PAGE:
UW study: Climate change linked to longer ‘dead zones’ in lakes
MADISON, Wis. — A newly published study done on Lake Mendota says climate change is linked to longer lasting dead zones.
In the summer, lakes can settle into having two layers of water, a phenomena known at stratification. Warm water is lighter and sits on the top of the lake, while colder water sits at the bottom of the lake.
Dead zones occur because organisms like algae fall to the bottom of the lake during stratification, and while decomposing they use up all of the oxygen in the lower layer. Because the water is separate from the upper layer, no new oxygen is delivered to the zone. This prohibits new organisms to grow in the lake and even kills the living organisms.
UW Limnology researcher Robert Ladwig and his colleagues looked at four decades of data from Lake Mendota to conduct their research.
They found that the warmer the climate gets the more likely that two things will happen: stratification will begin earlier, and algae blooms will become bigger.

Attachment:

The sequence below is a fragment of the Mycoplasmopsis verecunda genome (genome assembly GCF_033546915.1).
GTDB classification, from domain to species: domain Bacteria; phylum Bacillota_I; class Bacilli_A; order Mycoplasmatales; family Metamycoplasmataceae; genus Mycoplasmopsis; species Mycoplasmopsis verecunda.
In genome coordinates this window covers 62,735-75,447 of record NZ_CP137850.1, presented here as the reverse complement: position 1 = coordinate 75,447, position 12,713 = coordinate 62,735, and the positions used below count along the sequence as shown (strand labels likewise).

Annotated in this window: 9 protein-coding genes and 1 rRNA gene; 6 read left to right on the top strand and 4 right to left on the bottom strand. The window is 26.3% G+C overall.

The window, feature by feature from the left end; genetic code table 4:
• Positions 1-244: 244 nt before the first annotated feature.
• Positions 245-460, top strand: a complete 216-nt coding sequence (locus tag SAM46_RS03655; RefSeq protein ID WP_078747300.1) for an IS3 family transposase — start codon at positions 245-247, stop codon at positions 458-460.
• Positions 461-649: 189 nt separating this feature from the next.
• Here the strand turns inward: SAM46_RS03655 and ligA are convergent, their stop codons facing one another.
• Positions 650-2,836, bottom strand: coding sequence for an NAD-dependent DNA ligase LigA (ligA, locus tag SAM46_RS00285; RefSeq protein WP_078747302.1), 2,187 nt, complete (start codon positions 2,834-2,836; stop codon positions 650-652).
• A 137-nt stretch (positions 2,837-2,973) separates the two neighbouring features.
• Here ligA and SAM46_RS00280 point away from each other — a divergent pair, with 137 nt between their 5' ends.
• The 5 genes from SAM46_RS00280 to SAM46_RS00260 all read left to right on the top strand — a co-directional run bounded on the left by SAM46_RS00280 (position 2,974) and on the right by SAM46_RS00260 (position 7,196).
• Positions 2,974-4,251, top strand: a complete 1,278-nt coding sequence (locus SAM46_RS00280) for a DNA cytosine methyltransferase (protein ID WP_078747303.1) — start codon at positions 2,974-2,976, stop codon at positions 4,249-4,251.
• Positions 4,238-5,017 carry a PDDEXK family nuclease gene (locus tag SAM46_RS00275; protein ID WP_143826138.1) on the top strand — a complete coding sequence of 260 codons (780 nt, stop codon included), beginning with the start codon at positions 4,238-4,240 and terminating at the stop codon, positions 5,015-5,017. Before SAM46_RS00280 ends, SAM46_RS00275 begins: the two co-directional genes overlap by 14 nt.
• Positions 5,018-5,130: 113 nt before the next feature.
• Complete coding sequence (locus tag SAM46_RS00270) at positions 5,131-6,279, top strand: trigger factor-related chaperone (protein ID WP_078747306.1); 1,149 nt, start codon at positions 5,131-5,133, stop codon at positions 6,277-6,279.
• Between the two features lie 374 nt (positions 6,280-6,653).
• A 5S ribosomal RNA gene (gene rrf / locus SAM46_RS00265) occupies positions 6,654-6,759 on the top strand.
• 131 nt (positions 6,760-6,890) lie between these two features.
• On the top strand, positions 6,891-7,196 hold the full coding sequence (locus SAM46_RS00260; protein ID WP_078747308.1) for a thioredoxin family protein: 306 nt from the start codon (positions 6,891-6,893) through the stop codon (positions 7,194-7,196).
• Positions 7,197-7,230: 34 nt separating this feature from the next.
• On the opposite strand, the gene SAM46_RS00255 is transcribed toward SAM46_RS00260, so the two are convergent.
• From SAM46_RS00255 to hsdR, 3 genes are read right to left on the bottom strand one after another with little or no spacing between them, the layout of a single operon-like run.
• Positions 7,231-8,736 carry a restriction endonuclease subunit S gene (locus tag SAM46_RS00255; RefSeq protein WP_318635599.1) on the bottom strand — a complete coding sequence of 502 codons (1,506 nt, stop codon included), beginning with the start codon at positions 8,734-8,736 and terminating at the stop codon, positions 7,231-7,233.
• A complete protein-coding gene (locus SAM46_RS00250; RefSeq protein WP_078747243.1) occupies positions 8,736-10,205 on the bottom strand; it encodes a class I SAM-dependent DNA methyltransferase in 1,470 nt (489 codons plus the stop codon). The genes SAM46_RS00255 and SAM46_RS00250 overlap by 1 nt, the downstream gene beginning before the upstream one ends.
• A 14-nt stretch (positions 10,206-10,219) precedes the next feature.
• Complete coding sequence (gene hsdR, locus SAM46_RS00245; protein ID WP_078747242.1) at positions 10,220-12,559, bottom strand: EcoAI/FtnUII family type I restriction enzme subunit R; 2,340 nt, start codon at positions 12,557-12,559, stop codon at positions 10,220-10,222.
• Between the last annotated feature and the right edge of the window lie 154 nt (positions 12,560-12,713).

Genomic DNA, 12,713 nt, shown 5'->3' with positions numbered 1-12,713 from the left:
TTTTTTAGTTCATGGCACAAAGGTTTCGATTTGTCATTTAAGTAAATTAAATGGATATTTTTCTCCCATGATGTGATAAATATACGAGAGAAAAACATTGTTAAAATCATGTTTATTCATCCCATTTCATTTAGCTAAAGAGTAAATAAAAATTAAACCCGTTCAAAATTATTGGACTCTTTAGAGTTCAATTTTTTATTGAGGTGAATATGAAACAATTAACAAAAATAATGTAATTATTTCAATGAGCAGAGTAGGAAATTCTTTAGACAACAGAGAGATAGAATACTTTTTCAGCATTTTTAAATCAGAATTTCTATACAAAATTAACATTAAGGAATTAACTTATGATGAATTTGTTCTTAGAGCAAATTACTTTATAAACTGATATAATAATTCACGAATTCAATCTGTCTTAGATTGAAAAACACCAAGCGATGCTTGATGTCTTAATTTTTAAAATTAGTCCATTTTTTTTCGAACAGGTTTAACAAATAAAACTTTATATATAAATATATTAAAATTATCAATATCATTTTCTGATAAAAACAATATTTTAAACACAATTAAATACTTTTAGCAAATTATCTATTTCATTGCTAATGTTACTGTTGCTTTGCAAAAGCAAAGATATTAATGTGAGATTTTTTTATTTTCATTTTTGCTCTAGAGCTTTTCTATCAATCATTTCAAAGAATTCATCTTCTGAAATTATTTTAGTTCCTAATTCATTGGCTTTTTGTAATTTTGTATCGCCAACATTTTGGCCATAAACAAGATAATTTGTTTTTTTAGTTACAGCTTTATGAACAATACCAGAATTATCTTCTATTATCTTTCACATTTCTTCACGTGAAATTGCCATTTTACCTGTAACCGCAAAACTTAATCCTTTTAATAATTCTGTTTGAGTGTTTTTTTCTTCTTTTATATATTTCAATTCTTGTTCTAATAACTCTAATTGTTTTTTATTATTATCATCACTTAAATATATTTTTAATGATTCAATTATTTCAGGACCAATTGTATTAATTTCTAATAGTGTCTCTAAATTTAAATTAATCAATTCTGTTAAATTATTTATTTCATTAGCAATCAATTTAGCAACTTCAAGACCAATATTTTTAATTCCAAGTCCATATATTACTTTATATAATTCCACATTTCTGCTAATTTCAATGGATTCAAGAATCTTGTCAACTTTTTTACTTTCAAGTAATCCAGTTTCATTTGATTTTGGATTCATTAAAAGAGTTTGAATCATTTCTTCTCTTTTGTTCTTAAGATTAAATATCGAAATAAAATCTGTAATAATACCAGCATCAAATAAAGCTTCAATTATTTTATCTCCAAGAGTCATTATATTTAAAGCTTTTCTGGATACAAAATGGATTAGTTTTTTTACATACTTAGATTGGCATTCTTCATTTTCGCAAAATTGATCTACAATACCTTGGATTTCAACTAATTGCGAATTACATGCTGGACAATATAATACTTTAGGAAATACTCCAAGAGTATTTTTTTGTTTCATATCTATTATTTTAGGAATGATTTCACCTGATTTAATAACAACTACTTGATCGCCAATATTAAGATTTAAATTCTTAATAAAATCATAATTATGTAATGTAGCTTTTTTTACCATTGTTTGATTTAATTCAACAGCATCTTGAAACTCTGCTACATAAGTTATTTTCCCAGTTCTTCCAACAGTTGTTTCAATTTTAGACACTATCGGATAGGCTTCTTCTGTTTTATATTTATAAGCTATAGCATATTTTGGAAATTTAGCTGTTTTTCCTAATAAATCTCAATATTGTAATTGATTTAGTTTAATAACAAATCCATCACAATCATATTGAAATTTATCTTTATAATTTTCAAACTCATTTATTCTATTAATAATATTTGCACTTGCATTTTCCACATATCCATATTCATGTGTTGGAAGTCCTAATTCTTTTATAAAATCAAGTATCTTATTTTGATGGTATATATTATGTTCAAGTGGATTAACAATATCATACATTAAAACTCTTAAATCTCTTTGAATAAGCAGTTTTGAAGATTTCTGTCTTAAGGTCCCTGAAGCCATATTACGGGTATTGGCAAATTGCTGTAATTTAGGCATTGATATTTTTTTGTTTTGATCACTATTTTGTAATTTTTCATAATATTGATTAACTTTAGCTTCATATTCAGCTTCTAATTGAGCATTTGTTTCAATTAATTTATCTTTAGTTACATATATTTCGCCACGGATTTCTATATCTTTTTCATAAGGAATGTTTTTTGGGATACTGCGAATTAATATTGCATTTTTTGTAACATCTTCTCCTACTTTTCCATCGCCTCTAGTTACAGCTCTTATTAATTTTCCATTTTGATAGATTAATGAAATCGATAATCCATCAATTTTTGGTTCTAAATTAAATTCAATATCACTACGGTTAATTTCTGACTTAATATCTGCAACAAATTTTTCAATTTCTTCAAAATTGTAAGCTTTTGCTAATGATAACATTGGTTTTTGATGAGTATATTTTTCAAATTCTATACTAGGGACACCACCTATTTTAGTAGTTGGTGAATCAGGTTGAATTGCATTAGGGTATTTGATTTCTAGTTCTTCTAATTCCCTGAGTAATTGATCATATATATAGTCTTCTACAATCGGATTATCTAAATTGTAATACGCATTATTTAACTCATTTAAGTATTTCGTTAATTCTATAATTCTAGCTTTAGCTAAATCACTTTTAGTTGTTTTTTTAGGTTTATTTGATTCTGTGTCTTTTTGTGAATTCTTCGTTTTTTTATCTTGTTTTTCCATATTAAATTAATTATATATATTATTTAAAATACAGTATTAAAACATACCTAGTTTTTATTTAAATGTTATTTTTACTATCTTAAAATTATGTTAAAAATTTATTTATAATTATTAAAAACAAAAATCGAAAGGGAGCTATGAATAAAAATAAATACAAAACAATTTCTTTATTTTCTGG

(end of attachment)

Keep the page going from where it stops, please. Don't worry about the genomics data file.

This means that dead zones will increase in probability, and could even last longer than they do now. This could ruin many lake ecosystems.
Ludwig said to protect the lakes in Wisconsin using less fertilizer and preventing runoff into lakes helps stop the longer dead zones. Nutrients that run into the lake causes the larger algae blooms. If the runoff can be managed than so can the algae blooms and the dead zones.
“Locally, there’s no way we in Wisconsin can stop global climate change,” Ladwig said. “So the only thing we can do is manage the conditions of our lakes.”
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